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Feeble excuses for Egypt's football riots

Don't point the finger at deeper ills. The violence in Cairo was just thuggery cynically fomented by President Mubarak

It really is about football. Local and international media can argue about the underlying reasons for the violence in Cairo that saw the Algerian embassy attacked, hundreds of riot police on the streets and a general atmosphere of fear. But if Egypt had beaten Algeria last Wednesday, instead of losing 1-0, it is clear that the riots would not have happened.

Reports that Egyptians were venting their anger over years of government neglect, corruption and poor living conditions are somewhat right. Egyptians may have plenty of reasons to be depressed, angry or frustrated but to blame that for the violence last week, which saw dozens of large police trucks roll into Cairo's posh Zamalek neighbourhood, would be taking the easy way out.

The real answer is that Egyptians have had little to cheer about in recent years. Only the Cup of African Nations championships – won by Egypt in 2006 and 2008 – brought the country together more than its recent effort to qualify for next year's World Cup finals in South Africa.

The loss left a nation wounded, unable to deal with the fact that even on the football pitch, they cannot achieve success.

It is easy to blame the "other" for what occurred in Cairo last weekend. President Hosni Mubarak attempted to do just that by fomenting anger and hatred toward Algeria over alleged attacks on Egyptian fans in Sudan following Wednesday's match. Actors and other "stars" of Egyptian society went on national television detailing attacks against Egyptians by Algerians. This is what the government wanted: to whip up fear and anger over football. And the media helped them out, with headlines such as "Algerian terrorism" following the loss, and reports of violence in Sudan.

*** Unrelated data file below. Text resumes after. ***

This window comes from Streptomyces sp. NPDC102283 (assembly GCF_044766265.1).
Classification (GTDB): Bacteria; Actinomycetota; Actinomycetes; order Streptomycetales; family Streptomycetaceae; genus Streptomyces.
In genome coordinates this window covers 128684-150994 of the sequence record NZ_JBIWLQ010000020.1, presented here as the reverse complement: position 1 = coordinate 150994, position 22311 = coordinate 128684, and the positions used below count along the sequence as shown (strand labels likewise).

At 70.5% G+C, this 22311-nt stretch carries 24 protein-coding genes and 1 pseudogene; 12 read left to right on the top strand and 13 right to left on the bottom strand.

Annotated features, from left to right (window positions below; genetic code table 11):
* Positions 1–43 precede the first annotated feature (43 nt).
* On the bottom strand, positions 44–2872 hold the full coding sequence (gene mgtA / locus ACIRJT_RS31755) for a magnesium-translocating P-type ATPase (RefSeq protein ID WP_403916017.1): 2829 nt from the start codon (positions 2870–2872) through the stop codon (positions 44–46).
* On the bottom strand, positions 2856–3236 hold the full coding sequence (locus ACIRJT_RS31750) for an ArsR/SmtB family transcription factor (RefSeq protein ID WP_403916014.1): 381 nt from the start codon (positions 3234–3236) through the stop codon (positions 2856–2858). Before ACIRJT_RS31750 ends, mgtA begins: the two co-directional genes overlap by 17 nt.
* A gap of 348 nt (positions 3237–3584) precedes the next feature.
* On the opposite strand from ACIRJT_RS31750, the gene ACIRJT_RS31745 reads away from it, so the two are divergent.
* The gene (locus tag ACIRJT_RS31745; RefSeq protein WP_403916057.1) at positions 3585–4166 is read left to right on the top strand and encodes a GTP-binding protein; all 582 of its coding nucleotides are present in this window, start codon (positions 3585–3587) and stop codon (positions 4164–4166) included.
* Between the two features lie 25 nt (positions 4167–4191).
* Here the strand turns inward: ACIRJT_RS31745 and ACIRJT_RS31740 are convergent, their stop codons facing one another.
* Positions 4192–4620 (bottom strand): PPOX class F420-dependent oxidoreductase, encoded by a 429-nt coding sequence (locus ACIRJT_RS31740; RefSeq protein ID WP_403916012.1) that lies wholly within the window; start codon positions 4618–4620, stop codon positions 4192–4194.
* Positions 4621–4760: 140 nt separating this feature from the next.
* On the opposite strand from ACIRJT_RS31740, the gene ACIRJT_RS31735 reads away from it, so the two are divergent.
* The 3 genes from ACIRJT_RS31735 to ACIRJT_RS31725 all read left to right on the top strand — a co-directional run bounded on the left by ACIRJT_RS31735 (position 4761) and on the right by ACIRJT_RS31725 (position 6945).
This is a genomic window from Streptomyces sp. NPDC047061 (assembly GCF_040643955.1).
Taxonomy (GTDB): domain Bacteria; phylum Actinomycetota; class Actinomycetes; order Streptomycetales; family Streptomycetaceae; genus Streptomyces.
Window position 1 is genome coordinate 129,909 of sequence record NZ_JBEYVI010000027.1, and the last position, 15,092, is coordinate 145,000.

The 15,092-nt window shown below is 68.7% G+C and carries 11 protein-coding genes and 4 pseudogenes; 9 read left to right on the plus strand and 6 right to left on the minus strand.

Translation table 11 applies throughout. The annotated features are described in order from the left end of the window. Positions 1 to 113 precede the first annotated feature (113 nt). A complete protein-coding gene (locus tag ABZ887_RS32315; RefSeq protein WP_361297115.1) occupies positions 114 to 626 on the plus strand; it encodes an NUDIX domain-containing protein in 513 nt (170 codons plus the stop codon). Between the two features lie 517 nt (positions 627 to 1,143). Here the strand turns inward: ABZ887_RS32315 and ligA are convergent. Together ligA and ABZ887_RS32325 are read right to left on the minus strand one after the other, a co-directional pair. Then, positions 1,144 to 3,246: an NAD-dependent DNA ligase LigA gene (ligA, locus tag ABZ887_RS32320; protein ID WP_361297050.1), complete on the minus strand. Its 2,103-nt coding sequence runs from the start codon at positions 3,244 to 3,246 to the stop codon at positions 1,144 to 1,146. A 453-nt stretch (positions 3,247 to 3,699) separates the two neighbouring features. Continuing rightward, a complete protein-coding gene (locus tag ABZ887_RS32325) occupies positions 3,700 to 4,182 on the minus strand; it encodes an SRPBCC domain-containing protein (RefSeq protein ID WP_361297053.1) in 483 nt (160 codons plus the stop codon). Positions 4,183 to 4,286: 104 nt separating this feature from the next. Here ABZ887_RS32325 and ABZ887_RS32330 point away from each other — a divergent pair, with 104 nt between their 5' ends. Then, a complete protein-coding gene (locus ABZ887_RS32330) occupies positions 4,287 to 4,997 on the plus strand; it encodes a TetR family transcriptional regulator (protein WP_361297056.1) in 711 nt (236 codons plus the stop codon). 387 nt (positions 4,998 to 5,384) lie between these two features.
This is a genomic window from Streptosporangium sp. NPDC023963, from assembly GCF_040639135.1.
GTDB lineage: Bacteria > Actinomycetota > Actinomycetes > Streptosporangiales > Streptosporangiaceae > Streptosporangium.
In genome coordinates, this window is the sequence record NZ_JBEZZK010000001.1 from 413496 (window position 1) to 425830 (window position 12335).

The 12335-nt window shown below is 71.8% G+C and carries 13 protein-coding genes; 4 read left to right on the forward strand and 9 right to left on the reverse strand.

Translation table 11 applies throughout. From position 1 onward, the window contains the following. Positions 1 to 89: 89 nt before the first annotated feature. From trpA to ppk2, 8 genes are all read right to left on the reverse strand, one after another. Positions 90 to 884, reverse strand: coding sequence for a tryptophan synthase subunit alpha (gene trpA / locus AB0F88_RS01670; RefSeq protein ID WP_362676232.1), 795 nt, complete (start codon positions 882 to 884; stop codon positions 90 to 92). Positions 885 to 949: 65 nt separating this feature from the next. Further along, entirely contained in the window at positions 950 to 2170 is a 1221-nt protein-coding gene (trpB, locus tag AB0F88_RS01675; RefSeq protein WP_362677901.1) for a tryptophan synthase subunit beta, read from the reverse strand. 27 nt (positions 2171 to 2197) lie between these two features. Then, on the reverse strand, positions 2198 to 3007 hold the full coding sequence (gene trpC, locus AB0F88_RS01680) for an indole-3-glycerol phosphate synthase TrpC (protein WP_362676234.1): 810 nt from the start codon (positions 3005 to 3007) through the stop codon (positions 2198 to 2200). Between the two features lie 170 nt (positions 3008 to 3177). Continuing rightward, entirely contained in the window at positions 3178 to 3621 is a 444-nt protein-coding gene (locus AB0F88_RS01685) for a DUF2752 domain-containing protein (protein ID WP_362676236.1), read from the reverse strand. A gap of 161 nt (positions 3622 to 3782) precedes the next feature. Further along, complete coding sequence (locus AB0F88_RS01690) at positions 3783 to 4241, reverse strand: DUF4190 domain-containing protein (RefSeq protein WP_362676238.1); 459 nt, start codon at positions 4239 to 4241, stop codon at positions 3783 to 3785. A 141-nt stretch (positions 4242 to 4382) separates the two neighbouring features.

The result was a preoccupation with football and raw nationalism rarely seen in the country. Mubarak and the ruling party took the opportunity to enrage a segment of society that has long been excluded from any political or social advancement. It was a chance to create anger against the "other" (in this case, Algerians) for what may or may not have occurred.

The false sense of nationalism created in the wake of the defeat in Khartoum created a wave of angry supporters who remained at home on Thursday morning, lamenting their national team's failure to secure a place in South Africa. It was about football then. By the evening, when word spread that Egyptians had been attacked by Algerians, all hell broke loose.

As the riots raged, the Egyptian leadership were most likely sitting in their villas smiling, knowing that for now, the Algerian conundrum would occupy the people, take their minds away from the real issues at hand and create weeks of "diplomatic" tension with Algeria.

On Friday evening, when I traversed the "war zone" in Zamalek, the generals were cordial, pointing the direction to go. As a foreigner, I found it easy to slip through the checkpoints at every corner. The Algerian embassy was damaged, but not too badly.

Talking with local shopkeepers, who stood only metres from destroyed windows, what they said was shocking but highlights the entire situation of Egyptian denial. "Nothing happened here, it is all the media's hype trying to show how bad the Egyptians are," said one shopkeeper. This, of course, was said as scores of soldiers blocked the middle of the street.

A number of Egyptians, when the reporting began to analyse the riots, began talking about the need to put it all in the proper "context". They said the mob was responding to the attacks against their fellow citizens in Sudan. Yes, they probably were, but to attack one's fellow citizens, their shops and their property because of reports from celebrities does not seem the proper response.

Many people agree that it was barbaric and childish, but they still want to argue it away as an attack against the government. No way was it an attack against the government. It was simply a riot out of depression for the loss of a football match and the loss of one's perceived honour.

Women's activists rightly object when sexual harassment is described within the context of frustration; the canard of young men and boys harassing women because they "have no other outlet". Similarly, why should a riot against Algeria and Algerians be argued away as the frustration of a people? It cannot and should not.

In the end, observers and analysts, Egyptians and foreign, should put the blame on the people who fomented the anger and hostility, on the government and on the rioters themselves. Police did their job properly on Friday and we should not condemn the heavy hand of the state in this, but we should condemn the government for not openly chastising their own citizens who took the loss of a football match as a chance to lash out at the enemy: Algeria.

By next June, after the anger toward Algerians is spent, Egyptians will be supporting their Arab counterparts for the World Cup: Algeria again.


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Feeble excuses for Egypt's football riots | Joseph Mayton

This article was published on guardian.co.uk at 14.30 GMT on Tuesday 24 November 2009.

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